"Just as Leonardo da Vinci studied the recesses of the human body and dissected cadavers, I try to dissect souls" said Edvard Munch (1863-1944), Norway's greatest artist and tortured genius. In this ground-breaking new study Munch's own soul is laid bare through the first English translation and analysis of diaries, literary sketches, and letters, ...
"Just as Leonardo da Vinci studied the recesses of the human body and dissected cadavers, I try to dissect souls" said Edvard Munch (1863-1944), Norway's greatest artist and tortured genius. In this ground-breaking new study Munch's own soul is laid bare through the first English translation and analysis of diaries, literary sketches, and letters, presented together with his most important artistic works. Preserved in the archives of the Munch Museum in Oslo, to which they were presented by the artist himself, Munch's writings give a unique insight into one of the most fascinating artistic minds of the twentieth century. Munch was as influenced by the literary and philosophical context of turn-of-the-century Europe as he was by his artistic milieu, and by his own admission, several of his major works began as literary sketches. Beautifully illustrated with drawings, paintings, and Munch's own photography, this book presents an intimate portrait of the artist's life -- the early death of his mother, his childhood illnesses, his tragic love affair -- through his own philosophical and literary pieces. Interweaving Munch's artistic and literary experiences, these texts provide a commentary on his works and personal philosophy, on the works of his contemporaries (Van Gogh among others), and on the sensibilities of his friends and family. Expertly contextualised by Poul Erik Tojner Munch: In His Own Words brings the world of the artist vividly to life.
Good. 3791324942 Hardcover book that is a former library item with typical library markings. This book has hardly any wear to the dust jacket or exterior. Corners are sharp, binding is tight, and the text is clean throughout. Fast shipper.
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Dust Jacket Included. Near Fine in a Near Fine dustjacket. Oversized. Pages and text clean and bright. Numerous color illustrations. Previous owner's stamp embossed on title page, otherwise an attractive copy. 224pp.
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Near Fine Condition. No Dust Jacket. Size: Octavo (standard book size). 224 pages. Text body is clean, and free from previous owner annotation, underlining and highlighting. Binding is tight, covers and spine fully intact. Illustrated stiff wraps with end flaps, 100 full-color old stray shins, Biography. "Beautifully illustrated with drawings, paintings, and contemporary photography, this book presents an intimate portrait of the artist's life through his own philosophical and literary representation of it. Interweaving it Munch's artistic and literary experiences these texts provided commentary on the artist's works, on his own personal philosophy, on the work of contemporaries, and on the sensibilities of his friends and family." Quantity Available: 1. Category: Art & Design; Autobiography; Biography & Autobiography. ISBN: 3791328832. Inventory No: 007430.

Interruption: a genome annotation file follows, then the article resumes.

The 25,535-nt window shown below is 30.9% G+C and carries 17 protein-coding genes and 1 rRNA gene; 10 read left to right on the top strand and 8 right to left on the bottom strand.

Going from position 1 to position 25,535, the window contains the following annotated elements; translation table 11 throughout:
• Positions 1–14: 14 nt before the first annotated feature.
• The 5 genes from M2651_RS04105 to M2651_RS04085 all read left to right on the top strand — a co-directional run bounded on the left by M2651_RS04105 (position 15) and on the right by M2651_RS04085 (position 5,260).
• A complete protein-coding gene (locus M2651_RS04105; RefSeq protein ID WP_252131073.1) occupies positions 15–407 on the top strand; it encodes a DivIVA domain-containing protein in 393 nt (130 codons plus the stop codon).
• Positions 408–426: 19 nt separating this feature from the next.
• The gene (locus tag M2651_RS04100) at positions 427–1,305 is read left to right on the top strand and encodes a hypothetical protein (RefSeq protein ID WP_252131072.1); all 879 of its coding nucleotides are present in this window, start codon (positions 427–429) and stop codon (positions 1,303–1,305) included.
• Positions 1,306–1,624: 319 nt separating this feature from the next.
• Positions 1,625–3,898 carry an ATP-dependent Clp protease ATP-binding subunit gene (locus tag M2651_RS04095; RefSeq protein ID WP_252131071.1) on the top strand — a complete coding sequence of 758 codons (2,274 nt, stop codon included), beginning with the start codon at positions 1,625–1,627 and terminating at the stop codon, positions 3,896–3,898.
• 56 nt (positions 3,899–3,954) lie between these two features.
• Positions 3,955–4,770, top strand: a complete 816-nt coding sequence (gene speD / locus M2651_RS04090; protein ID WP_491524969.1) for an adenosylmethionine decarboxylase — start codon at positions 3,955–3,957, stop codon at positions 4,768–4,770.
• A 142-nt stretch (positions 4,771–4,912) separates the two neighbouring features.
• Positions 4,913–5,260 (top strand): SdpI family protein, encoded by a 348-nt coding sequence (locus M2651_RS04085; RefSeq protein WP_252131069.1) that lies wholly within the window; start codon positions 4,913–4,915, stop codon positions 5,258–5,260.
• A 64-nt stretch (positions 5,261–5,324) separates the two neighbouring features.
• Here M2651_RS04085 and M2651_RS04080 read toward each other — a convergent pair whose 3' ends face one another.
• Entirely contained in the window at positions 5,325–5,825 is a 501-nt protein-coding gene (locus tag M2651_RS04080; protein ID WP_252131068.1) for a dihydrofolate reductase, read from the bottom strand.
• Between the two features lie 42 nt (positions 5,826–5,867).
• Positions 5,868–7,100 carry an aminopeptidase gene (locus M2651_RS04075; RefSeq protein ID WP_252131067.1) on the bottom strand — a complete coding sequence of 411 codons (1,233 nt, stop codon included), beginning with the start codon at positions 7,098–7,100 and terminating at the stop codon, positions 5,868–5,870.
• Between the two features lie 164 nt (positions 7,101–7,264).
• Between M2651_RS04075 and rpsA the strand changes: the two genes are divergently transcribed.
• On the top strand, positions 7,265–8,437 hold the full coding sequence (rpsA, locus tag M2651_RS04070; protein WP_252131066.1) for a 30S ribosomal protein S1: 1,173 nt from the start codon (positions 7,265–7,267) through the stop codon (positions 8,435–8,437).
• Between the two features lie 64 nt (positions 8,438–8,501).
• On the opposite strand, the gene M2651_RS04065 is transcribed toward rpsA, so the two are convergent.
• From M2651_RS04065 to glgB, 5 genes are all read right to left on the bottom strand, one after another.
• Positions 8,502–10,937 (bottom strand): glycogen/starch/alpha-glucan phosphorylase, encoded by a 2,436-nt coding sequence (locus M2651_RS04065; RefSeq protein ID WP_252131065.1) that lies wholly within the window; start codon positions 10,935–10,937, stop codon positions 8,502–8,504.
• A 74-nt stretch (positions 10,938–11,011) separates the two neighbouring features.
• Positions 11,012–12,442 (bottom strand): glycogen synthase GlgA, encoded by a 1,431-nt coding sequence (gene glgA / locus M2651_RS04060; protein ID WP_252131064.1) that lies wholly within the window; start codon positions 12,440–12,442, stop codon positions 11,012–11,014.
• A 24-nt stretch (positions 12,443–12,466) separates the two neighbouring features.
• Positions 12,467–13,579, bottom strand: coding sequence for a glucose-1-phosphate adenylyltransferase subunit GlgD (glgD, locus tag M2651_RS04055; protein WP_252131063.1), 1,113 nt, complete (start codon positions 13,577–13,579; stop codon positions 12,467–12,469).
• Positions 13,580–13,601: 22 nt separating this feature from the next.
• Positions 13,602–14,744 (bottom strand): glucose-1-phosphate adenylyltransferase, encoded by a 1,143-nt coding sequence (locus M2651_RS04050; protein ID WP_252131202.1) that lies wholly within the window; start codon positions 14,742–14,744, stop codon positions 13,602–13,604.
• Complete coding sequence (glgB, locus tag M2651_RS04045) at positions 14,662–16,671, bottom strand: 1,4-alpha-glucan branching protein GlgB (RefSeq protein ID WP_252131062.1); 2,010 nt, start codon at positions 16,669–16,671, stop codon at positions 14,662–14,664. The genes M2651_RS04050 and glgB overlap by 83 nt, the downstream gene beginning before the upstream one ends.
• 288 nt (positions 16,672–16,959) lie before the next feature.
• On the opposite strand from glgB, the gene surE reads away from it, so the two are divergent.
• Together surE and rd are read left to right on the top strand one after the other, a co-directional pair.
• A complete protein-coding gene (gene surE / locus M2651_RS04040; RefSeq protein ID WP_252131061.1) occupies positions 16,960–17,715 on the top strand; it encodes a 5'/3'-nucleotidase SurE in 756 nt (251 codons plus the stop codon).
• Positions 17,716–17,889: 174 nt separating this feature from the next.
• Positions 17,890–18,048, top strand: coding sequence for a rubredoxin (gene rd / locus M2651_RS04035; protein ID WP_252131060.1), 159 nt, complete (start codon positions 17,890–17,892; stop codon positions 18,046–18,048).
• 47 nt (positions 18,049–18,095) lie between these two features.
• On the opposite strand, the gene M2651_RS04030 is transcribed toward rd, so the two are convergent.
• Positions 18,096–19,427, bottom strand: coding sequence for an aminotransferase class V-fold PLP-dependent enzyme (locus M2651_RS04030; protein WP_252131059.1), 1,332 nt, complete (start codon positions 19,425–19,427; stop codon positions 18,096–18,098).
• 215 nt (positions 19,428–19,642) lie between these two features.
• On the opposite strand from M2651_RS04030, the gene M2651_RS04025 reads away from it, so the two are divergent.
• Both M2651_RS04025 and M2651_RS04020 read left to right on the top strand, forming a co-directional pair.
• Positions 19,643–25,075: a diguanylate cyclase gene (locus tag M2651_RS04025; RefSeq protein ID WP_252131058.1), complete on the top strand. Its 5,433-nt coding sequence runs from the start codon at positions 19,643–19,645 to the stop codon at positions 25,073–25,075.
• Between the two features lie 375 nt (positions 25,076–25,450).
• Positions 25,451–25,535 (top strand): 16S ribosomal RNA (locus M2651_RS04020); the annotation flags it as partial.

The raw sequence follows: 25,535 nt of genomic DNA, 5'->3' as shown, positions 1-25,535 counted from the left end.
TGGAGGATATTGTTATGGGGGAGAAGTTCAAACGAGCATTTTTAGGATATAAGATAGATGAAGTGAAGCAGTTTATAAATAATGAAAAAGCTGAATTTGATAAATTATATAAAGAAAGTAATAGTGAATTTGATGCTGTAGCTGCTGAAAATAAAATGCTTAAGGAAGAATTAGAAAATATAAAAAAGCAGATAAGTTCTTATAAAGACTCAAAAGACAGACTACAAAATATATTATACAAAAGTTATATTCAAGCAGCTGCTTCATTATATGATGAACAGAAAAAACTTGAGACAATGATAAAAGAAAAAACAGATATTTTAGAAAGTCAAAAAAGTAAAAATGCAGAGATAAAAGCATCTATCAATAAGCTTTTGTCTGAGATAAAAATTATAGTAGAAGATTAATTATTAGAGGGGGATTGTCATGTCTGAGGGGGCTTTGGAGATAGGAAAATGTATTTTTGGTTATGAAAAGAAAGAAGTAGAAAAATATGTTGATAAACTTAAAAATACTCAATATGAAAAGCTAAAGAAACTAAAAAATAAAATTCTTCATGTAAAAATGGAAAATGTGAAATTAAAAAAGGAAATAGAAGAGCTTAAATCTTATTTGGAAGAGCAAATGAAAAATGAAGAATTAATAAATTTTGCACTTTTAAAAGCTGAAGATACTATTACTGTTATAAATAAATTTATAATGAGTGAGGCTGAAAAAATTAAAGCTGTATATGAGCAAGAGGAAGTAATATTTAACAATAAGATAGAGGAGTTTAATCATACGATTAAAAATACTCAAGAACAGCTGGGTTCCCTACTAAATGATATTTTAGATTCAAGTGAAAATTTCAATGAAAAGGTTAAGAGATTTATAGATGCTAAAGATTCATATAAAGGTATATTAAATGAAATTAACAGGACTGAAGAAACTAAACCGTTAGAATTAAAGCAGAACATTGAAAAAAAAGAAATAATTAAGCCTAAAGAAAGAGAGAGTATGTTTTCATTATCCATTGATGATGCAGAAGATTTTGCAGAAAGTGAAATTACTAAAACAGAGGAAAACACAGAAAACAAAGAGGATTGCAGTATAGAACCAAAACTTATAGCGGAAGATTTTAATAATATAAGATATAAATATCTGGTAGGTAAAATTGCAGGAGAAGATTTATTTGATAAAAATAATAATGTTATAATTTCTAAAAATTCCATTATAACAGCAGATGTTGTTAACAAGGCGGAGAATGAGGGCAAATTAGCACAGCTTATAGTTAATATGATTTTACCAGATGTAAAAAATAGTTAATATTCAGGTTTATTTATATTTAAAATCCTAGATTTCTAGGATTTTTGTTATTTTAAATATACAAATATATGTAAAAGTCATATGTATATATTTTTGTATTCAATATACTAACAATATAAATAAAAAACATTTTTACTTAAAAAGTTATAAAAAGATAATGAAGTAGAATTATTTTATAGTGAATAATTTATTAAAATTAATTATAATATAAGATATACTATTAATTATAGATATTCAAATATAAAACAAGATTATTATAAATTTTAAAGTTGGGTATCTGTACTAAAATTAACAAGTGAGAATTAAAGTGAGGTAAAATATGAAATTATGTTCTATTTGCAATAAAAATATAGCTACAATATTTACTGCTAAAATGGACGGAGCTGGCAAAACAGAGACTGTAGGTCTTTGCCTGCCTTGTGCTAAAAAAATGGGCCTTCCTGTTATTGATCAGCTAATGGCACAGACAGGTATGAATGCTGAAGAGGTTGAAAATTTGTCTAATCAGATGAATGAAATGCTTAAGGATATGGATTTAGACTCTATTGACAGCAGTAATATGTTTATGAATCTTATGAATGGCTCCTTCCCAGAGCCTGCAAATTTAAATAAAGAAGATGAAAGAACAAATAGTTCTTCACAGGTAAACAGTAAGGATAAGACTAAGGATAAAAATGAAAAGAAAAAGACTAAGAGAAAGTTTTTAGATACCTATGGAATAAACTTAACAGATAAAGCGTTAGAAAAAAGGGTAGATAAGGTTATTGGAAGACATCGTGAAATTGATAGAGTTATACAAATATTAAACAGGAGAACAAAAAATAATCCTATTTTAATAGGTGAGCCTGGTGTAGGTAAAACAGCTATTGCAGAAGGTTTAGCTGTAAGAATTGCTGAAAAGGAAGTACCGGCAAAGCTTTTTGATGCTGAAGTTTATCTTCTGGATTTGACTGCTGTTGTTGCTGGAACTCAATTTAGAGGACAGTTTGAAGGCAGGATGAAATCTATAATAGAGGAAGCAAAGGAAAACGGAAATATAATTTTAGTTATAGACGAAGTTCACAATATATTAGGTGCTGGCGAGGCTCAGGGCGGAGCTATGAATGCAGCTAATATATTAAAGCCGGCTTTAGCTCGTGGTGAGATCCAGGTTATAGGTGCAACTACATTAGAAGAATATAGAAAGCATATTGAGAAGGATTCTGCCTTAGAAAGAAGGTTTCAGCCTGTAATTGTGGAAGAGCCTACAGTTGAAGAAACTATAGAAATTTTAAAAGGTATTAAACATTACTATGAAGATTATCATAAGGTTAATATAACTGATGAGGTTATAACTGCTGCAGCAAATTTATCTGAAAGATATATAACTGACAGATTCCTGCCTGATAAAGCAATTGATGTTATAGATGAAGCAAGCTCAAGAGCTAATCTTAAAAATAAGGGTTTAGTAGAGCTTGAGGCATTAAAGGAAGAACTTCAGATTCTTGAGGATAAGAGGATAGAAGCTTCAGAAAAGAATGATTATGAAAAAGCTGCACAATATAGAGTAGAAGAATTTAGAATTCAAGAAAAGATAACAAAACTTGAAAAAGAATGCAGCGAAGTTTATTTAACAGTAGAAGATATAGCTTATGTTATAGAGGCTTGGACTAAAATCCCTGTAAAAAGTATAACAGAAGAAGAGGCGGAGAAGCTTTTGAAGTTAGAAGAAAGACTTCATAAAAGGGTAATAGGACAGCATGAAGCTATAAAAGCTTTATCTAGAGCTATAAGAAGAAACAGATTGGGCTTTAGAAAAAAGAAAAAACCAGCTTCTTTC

Publishers Weekly, 2001-04-09 Director of the well-known Louisiana Museum of Modern Art outside Copenhagen, Danish art and architecture critic Tojner (Knud Holscher: Architect and Industrial Designer) has assembled a selection of texts by Norwegian modernist Edvard Munch (1863-1944), whose most famous work is The Scream. Visually, the book is up to Prestel's usual standard, with images of Munch's tortured men and women coming through sharply and clearly. But while chapters like "Munch and His Own Words," "The Nature of Art, and that of the Artist," and "Munch and Other People" have helpful short prefaces by Tojner, they present insurmountable problems that should make any librarian or art fan think twice. The translators, barely credited in minuscule print on the copyright page, make an impossible hash of the text: "Tulla Larsen and Munch travel round Europe together or on each other's tail" is just one example of poor idiom control. The meaning of Tojner pronouncements like "When Munch paints houses, they have faces; when he paints people, their bodies are tattooed with points of contact with the surrounding world" seems hopelessly obscure. And there are clumsy and facile paradoxes that seem at least partly the author's doing, as when Munch is characterized as painting his subjects "at exactly the right moment, capturing a kind of taciturn eloquence." Munch was an ill-tempered misanthrope whose writings are unlikely to attract the kind of sympathy inspired by Van Gogh's letters, but when the ever-anguished artist is allowed to speak for himself, the results can have a certain nasty, brusque horse sense, such as this discussion with a country neighbor: " `Why don't you paint small paintings that can be sold, like everybody else,' asks my milkman. Look after your cows, I said. You know something about that." (May) (c) Copyright PWxyz, LLC. All rights reserved
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